These days binge watching is a common event. While it has its critics, if you’re low on free time during the week it can be a relaxing weekend activity for one. While there is a surplus of season’s long shows to choose from, the “woke” viewer may have to dig a bit deeper to ensure an enjoyable session.
Playing a comedian struggling to pick up the pieces and settle back into work after being hospitalized, Bamford displays a funny and honest character that can be added to the list of realistic depictions of characters with mental illness. Other characterizations are not as kind and the mental health community has been vocal about the need for change.
Bamford has been diagnosed with bipolar II and Obsessive Compulsive Disorder and speaks openly about her anxiety in her comedy. The show doesn’t shy away from discussing mental health and treatment but manages to avoid it being the punchline. In fact, mental illness, while always present, is not the focus.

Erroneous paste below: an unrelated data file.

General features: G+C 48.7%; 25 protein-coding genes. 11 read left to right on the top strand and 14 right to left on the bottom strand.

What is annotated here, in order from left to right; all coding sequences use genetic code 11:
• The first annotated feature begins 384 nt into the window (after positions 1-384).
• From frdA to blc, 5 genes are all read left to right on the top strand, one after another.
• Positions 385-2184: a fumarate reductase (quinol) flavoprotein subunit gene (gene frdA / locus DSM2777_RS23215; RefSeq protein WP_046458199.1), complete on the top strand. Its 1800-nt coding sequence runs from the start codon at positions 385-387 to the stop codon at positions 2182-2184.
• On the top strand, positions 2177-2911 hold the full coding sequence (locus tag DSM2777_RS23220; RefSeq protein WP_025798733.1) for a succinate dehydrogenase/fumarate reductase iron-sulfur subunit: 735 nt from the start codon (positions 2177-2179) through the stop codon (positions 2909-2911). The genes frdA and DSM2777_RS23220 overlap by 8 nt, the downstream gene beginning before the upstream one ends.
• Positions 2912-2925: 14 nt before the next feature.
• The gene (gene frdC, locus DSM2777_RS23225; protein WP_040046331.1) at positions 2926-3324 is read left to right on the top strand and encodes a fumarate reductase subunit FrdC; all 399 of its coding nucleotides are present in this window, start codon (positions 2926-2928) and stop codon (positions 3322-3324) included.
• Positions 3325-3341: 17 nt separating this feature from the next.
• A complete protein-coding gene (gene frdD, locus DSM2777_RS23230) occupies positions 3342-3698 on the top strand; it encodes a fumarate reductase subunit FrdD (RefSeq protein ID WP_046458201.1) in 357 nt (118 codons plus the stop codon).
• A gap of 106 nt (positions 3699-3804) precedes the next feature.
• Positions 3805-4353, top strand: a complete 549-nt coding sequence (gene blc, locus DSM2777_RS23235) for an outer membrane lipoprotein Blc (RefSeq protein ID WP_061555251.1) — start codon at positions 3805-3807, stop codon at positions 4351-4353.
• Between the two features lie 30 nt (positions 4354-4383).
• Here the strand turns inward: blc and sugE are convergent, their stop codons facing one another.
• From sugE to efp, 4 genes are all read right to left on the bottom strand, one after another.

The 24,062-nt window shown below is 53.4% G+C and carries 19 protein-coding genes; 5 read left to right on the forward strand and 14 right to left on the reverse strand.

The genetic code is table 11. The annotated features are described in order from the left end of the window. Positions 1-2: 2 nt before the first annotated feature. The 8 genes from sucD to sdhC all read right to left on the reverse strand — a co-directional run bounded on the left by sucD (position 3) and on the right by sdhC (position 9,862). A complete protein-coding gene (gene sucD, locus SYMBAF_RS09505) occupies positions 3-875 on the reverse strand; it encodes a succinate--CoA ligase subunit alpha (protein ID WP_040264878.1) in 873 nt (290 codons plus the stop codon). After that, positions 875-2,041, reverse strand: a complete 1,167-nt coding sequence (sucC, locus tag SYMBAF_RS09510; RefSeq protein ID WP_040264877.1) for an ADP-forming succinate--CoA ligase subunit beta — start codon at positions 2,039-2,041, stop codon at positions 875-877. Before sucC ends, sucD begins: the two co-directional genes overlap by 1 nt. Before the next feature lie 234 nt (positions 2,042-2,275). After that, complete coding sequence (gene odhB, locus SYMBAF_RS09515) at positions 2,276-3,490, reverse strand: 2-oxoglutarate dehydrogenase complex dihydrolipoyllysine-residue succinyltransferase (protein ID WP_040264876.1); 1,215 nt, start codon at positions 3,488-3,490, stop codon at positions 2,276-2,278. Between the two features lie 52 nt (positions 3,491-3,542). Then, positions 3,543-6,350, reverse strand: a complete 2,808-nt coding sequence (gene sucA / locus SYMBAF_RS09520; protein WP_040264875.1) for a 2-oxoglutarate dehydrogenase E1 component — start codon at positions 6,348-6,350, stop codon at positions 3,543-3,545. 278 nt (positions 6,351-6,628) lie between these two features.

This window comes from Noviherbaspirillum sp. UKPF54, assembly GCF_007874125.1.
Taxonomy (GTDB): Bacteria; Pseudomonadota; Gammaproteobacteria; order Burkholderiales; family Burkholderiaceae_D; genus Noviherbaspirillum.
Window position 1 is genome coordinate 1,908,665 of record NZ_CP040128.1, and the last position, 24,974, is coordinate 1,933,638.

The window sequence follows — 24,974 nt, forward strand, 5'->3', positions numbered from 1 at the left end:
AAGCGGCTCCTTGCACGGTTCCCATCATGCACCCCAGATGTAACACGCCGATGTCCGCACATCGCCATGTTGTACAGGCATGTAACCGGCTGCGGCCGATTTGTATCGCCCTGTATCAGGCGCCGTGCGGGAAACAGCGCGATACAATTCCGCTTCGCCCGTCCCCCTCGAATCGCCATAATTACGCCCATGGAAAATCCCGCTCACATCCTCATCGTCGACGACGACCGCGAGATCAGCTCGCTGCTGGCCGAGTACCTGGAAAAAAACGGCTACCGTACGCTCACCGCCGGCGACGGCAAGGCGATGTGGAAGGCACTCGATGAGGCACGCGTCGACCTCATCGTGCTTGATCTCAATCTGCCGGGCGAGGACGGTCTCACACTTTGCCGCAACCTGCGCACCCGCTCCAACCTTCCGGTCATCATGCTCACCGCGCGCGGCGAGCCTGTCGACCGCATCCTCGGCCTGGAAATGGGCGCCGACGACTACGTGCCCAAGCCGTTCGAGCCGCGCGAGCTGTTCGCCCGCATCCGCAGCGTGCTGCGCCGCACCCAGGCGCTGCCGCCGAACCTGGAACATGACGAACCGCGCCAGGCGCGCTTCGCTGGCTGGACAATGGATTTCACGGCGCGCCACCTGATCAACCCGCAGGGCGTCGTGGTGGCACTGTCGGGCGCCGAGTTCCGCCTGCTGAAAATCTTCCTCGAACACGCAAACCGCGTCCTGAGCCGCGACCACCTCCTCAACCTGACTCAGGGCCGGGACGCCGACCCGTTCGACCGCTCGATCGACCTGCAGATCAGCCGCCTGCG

Therapy intern Seva Felton, finds Lady Dynamite to be unique in that it is Bamford’s true story and that allows for a realistic portrayal.
“What I appreciate about her story so much is that it tells the story of her realizing that she is in a manic episode, seeking treatment and reinserting herself into society as a person of power,” Felton said.
Lady Dynamite is funny while evading stereotypes and ignoring stigma. The audience isn’t laughing at Bamford’s symptoms but at the story. Even when hypomanic, she isn’t the butt of the joke and her flaws aren’t alone in being visible.
If you’re in need of 6 hours of relatively guilt free laughs, Lady Dynamite’s 12, half hour-long episodes are waiting to be consumed. Learn more about mental illness in the media, here.